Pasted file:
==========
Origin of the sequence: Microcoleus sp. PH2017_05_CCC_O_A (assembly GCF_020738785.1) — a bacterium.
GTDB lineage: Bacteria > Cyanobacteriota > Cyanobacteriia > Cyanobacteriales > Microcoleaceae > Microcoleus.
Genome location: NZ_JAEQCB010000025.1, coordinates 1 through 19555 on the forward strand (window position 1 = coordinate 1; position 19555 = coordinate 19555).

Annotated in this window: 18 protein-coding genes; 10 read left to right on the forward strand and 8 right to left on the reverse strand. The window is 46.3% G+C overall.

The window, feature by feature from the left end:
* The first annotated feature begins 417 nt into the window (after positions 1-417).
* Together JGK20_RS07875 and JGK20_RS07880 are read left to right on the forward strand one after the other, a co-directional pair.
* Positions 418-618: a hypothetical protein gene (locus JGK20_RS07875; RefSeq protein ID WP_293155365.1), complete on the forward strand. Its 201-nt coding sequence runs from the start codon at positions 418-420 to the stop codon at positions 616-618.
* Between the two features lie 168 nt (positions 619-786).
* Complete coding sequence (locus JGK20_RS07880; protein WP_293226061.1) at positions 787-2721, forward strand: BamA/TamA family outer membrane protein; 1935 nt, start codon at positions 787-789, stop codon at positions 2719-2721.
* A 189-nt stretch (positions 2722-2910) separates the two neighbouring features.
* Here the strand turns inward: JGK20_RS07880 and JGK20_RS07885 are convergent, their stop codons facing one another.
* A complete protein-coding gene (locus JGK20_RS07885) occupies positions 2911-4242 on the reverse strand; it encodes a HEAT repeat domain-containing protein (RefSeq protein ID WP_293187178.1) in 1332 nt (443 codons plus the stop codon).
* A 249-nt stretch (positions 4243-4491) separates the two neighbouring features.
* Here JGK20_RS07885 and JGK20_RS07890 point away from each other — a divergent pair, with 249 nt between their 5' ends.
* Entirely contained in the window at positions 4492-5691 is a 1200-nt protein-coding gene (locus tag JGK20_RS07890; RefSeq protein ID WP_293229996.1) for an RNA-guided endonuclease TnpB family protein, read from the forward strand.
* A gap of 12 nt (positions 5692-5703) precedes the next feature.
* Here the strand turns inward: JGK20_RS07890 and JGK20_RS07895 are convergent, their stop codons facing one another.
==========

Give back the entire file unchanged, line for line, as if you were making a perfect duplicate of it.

Origin of the sequence: Microcoleus sp. PH2017_05_CCC_O_A (assembly GCF_020738785.1) — a bacterium.
GTDB lineage: Bacteria > Cyanobacteriota > Cyanobacteriia > Cyanobacteriales > Microcoleaceae > Microcoleus.
Genome location: NZ_JAEQCB010000025.1, coordinates 1 through 19555 on the forward strand (window position 1 = coordinate 1; position 19555 = coordinate 19555).

Annotated in this window: 18 protein-coding genes; 10 read left to right on the forward strand and 8 right to left on the reverse strand. The window is 46.3% G+C overall.

The window, feature by feature from the left end:
* The first annotated feature begins 417 nt into the window (after positions 1-417).
* Together JGK20_RS07875 and JGK20_RS07880 are read left to right on the forward strand one after the other, a co-directional pair.
* Positions 418-618: a hypothetical protein gene (locus JGK20_RS07875; RefSeq protein ID WP_293155365.1), complete on the forward strand. Its 201-nt coding sequence runs from the start codon at positions 418-420 to the stop codon at positions 616-618.
* Between the two features lie 168 nt (positions 619-786).
* Complete coding sequence (locus JGK20_RS07880; protein WP_293226061.1) at positions 787-2721, forward strand: BamA/TamA family outer membrane protein; 1935 nt, start codon at positions 787-789, stop codon at positions 2719-2721.
* A 189-nt stretch (positions 2722-2910) separates the two neighbouring features.
* Here the strand turns inward: JGK20_RS07880 and JGK20_RS07885 are convergent, their stop codons facing one another.
* A complete protein-coding gene (locus JGK20_RS07885) occupies positions 2911-4242 on the reverse strand; it encodes a HEAT repeat domain-containing protein (RefSeq protein ID WP_293187178.1) in 1332 nt (443 codons plus the stop codon).
* A 249-nt stretch (positions 4243-4491) separates the two neighbouring features.
* Here JGK20_RS07885 and JGK20_RS07890 point away from each other — a divergent pair, with 249 nt between their 5' ends.
* Entirely contained in the window at positions 4492-5691 is a 1200-nt protein-coding gene (locus tag JGK20_RS07890; RefSeq protein ID WP_293229996.1) for an RNA-guided endonuclease TnpB family protein, read from the forward strand.
* A gap of 12 nt (positions 5692-5703) precedes the next feature.
* Here the strand turns inward: JGK20_RS07890 and JGK20_RS07895 are convergent, their stop codons facing one another.